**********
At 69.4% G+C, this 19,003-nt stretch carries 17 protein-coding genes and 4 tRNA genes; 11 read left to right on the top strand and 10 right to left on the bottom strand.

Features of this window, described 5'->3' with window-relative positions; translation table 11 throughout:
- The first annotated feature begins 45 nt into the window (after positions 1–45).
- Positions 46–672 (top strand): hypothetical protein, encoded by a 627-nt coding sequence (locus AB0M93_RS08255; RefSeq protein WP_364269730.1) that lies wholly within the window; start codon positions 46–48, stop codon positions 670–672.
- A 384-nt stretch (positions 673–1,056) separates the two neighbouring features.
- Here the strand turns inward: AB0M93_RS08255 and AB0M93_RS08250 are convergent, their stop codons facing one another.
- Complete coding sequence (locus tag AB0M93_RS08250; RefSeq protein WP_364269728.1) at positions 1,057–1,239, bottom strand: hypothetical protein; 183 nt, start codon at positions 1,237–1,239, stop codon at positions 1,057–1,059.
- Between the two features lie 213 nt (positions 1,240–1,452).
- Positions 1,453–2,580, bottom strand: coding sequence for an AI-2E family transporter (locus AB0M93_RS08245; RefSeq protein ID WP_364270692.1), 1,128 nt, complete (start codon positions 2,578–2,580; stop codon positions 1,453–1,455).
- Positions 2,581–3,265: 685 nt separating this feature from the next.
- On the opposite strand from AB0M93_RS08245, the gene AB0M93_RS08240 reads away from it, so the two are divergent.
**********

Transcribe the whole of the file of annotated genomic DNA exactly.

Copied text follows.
At 69.4% G+C, this 19,003-nt stretch carries 17 protein-coding genes and 4 tRNA genes; 11 read left to right on the top strand and 10 right to left on the bottom strand.

Features of this window, described 5'->3' with window-relative positions; translation table 11 throughout:
- The first annotated feature begins 45 nt into the window (after positions 1–45).
- Positions 46–672 (top strand): hypothetical protein, encoded by a 627-nt coding sequence (locus AB0M93_RS08255; RefSeq protein WP_364269730.1) that lies wholly within the window; start codon positions 46–48, stop codon positions 670–672.
- A 384-nt stretch (positions 673–1,056) separates the two neighbouring features.
- Here the strand turns inward: AB0M93_RS08255 and AB0M93_RS08250 are convergent, their stop codons facing one another.
- Complete coding sequence (locus tag AB0M93_RS08250; RefSeq protein WP_364269728.1) at positions 1,057–1,239, bottom strand: hypothetical protein; 183 nt, start codon at positions 1,237–1,239, stop codon at positions 1,057–1,059.
- Between the two features lie 213 nt (positions 1,240–1,452).
- Positions 1,453–2,580, bottom strand: coding sequence for an AI-2E family transporter (locus AB0M93_RS08245; RefSeq protein ID WP_364270692.1), 1,128 nt, complete (start codon positions 2,578–2,580; stop codon positions 1,453–1,455).
- Positions 2,581–3,265: 685 nt separating this feature from the next.
- On the opposite strand from AB0M93_RS08245, the gene AB0M93_RS08240 reads away from it, so the two are divergent.